If the digital revolution means one thing, it’s plurality. From marketing to publishing, big and small fish now occupy the same pond.
Blogging is, of course, a prime example. Derived from the concept of online message boards and forum threads as much as the digital diary, once passionate enthusiasts began harnessing the power of the world wide web to spout opinions it didn’t take long before they realised the money making potential therein. Today, for example, Huffington Post– the most famous blog on the planet- is thought to bring in over $2million in monthly revenue.
With popularity comes influence, and today bloggers share honours with editors. Quality news blogs are trusted with equal authority to newspapers, and people like Harry Knowles, founder of film site aintitcool.com, have become some of the most powerful players in their field. Forget the ivory tower, the public wants information and ideas without the journalistic agenda.
So blogs have proven themselves viable business models, at least in some cases, and great outlets for straight talking reportage. But, perhaps more importantly, in 2013 blogs are seen as an essential aspect within all business models. Forward thinking firms and up to the minute marketers have long understood the importance of producing company content on a blog, with 37% of corporate media pros in the States currently ranking this as the most important part of any digital branding push.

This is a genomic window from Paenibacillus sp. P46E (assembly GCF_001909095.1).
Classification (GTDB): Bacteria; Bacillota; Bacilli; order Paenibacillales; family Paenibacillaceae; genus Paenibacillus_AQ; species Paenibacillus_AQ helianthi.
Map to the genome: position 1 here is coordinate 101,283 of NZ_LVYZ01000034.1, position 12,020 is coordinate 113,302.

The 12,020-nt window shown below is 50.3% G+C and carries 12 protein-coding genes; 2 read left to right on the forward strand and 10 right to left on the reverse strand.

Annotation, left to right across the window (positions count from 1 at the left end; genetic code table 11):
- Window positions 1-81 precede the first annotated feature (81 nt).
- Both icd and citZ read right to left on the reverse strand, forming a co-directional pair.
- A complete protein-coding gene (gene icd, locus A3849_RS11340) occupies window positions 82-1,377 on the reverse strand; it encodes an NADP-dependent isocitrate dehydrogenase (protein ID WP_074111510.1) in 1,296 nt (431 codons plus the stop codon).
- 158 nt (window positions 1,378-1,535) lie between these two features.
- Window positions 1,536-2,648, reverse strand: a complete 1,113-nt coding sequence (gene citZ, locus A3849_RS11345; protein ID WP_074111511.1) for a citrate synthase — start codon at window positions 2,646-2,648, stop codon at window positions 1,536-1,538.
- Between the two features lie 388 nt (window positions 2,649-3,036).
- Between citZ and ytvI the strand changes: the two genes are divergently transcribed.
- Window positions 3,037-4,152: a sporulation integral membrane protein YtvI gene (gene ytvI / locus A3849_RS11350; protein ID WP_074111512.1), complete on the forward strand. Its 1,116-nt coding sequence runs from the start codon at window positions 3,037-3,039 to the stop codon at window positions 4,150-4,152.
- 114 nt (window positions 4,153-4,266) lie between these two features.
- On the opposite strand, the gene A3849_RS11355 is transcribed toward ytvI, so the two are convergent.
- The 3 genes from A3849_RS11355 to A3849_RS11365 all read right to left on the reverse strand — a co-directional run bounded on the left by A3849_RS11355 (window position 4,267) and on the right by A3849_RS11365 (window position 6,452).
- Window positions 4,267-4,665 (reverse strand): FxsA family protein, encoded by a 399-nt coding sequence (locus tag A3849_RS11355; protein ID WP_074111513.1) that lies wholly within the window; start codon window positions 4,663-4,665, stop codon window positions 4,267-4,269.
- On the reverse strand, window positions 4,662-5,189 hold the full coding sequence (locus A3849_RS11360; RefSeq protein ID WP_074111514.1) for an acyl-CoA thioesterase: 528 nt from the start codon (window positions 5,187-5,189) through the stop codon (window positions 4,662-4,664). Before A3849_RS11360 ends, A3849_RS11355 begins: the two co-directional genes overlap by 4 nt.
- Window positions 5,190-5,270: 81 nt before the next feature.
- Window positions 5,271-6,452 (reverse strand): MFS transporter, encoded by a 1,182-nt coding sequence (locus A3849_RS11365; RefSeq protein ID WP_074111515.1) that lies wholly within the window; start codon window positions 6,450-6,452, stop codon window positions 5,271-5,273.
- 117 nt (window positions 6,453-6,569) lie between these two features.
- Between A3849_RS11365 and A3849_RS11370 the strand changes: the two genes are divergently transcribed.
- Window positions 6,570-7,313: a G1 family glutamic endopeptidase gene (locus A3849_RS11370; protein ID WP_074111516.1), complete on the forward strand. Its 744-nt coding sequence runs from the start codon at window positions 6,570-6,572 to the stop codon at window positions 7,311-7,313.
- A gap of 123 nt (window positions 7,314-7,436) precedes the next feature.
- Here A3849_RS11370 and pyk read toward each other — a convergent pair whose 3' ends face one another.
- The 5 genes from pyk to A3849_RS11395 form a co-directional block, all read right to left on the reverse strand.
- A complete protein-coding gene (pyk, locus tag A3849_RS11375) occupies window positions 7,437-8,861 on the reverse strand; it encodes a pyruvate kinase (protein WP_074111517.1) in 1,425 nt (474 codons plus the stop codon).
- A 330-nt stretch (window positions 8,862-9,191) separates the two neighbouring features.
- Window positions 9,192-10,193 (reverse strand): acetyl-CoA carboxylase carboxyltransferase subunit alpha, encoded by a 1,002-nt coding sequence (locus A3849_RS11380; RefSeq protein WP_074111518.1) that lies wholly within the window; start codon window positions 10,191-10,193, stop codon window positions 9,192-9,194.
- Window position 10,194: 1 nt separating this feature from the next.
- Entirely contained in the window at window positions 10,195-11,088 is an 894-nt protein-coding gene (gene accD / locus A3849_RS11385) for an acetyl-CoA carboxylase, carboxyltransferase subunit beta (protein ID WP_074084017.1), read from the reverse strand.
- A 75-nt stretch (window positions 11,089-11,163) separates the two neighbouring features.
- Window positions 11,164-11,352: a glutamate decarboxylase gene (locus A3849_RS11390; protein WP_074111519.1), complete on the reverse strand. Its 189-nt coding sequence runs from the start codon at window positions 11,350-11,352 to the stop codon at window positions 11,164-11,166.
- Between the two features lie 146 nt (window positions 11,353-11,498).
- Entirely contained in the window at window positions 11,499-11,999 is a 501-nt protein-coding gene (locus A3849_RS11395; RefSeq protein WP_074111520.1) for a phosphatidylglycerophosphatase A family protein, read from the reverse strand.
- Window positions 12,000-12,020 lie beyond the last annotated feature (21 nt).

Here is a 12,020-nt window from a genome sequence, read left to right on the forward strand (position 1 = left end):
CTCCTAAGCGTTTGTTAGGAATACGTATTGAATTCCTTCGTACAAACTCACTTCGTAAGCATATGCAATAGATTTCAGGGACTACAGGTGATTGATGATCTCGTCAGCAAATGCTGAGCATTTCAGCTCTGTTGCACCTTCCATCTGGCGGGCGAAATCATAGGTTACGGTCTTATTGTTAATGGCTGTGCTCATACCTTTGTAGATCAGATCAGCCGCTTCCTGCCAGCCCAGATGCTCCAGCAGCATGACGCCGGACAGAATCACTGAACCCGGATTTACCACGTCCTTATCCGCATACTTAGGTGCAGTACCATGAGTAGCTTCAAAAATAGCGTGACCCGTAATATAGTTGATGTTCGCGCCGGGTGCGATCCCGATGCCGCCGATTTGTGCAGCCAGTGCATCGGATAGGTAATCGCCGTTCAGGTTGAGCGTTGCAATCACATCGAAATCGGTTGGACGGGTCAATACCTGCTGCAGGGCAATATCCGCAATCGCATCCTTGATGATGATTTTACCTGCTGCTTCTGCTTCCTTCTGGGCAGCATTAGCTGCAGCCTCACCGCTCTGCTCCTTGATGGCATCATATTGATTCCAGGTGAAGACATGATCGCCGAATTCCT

PR Week’s annual FTSE100 social media index showed a 50% year on year rise in the number of leading listed firms using blogs to manage their reputations. Just think Tesco CEO Philip Clarke’s posts on the Talking Shop blog, used as a way of taking the front foot in response to horse-gate. As of last September 62% of businesses in the U.S. owned and ran a blog. WordPress, the most popular platform, hosts 54.9million alone. And today there are 30% more active bloggers- individuals and businesses- than there were three years ago.
Clearly then, one of the earliest forms of social media remains one of the most widely used and vital. Taking this into account, you would expect a formal ceremony to recognise the best offerings. And there is, with the UK Blog Awards 2014 now open for submissions, albeit surprising that this is the inaugural edition. A long time coming, as both avid readers and bloggers ourselves we’re delighted to be working as media partner and lead PR, helping to promote #UKBA14.
Whether you run a blog on arts and culture, automotive, digital and technology, education, food and drink, health, lifestyle, PR, marketing, media and communications, retail and fashion, travel or weddings- as a one person band or brand- entering work for consideration costs nothing, with submissions accepted until midnight, Sunday 1st December. Take a look for yourself at blogawardsuk.co.uk, then keep an eye out for the shortlist of finalists, which is set to be published the day after entries close.